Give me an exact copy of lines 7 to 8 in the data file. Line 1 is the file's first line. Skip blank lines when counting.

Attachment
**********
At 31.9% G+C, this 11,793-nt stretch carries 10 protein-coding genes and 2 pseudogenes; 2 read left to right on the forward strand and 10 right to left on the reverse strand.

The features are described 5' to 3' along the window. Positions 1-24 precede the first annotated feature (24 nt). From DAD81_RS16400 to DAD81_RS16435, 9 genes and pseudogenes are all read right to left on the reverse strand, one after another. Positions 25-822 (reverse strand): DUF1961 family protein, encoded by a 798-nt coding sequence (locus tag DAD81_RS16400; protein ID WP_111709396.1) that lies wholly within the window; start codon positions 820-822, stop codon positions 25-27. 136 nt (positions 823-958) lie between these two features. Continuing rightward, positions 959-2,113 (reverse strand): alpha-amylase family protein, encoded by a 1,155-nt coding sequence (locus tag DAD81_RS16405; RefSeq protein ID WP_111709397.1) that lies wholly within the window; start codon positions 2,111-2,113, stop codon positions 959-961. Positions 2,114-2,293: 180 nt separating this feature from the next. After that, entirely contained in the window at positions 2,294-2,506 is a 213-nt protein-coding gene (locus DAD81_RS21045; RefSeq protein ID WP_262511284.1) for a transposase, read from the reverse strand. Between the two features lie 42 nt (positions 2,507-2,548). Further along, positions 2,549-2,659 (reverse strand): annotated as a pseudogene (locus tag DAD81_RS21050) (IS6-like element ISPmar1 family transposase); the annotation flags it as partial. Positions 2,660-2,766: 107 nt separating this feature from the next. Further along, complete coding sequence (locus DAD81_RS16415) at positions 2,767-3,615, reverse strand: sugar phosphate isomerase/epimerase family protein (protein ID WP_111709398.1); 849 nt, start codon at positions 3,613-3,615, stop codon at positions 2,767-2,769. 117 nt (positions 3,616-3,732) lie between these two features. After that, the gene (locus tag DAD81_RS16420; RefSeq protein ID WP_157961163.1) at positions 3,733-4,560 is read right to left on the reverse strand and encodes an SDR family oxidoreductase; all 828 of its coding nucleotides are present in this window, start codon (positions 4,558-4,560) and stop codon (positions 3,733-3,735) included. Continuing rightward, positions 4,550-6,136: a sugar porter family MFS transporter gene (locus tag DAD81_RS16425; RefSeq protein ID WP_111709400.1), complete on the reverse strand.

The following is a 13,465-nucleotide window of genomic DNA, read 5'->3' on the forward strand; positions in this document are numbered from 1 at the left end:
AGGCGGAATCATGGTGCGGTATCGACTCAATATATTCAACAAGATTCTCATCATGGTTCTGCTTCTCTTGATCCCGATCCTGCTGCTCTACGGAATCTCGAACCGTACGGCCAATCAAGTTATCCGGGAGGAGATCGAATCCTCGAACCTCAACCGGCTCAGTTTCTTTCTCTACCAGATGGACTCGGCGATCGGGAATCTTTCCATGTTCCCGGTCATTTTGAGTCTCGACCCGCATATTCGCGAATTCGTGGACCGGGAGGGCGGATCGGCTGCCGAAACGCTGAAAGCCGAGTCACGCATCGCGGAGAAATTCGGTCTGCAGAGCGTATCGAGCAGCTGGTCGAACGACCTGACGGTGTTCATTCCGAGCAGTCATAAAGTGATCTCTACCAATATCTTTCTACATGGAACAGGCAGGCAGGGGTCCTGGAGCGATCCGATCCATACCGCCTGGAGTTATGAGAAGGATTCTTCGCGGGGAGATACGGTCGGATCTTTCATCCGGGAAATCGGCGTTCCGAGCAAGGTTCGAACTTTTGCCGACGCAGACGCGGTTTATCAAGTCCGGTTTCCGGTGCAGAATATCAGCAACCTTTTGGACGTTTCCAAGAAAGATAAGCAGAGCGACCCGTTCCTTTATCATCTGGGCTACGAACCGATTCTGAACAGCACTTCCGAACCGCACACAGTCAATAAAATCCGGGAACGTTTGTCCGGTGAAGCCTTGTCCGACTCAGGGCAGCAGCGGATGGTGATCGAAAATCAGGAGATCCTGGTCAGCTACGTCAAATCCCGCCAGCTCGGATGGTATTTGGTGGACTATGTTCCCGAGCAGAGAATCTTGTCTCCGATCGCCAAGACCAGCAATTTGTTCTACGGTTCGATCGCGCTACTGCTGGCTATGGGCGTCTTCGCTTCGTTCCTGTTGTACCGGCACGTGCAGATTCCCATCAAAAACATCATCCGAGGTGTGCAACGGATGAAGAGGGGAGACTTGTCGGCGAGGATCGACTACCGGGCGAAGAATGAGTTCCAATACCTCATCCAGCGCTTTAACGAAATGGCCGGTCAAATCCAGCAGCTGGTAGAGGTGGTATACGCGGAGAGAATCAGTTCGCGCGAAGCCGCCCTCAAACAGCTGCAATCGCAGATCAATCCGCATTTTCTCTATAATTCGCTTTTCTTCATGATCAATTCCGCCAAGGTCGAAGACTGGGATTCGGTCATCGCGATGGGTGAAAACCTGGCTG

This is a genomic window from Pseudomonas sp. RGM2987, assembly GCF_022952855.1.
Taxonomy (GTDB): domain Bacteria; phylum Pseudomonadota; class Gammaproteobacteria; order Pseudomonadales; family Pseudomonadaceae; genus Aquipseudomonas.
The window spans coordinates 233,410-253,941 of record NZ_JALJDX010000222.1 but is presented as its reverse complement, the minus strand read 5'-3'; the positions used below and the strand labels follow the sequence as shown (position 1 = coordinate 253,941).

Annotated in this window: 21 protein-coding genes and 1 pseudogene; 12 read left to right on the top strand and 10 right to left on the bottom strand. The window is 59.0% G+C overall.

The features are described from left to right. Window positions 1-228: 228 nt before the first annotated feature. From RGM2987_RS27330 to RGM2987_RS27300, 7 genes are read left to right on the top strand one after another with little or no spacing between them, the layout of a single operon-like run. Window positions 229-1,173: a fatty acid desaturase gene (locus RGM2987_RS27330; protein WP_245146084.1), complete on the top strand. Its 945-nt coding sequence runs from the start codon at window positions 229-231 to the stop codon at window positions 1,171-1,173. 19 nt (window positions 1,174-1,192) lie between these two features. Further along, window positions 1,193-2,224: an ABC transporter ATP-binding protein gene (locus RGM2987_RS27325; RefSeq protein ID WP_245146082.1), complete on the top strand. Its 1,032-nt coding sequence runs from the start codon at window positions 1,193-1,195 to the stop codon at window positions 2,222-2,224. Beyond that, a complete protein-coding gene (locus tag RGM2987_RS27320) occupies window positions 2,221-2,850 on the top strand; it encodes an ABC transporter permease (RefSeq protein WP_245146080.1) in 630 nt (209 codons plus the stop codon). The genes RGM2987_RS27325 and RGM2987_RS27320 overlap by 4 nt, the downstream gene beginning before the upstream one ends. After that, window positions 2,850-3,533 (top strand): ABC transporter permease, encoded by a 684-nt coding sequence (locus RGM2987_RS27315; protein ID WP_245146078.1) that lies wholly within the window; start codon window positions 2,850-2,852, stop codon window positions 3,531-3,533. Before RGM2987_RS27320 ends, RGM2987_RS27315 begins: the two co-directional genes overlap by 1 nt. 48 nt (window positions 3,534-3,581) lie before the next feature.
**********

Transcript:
The window spans coordinates 233,410-253,941 of record NZ_JALJDX010000222.1 but is presented as its reverse complement, the minus strand read 5'-3'; the positions used below and the strand labels follow the sequence as shown (position 1 = coordinate 253,941).

Annotated in this window: 21 protein-coding genes and 1 pseudogene; 12 read left to right on the top strand and 10 right to left on the bottom strand. The window is 59.0% G+C overall.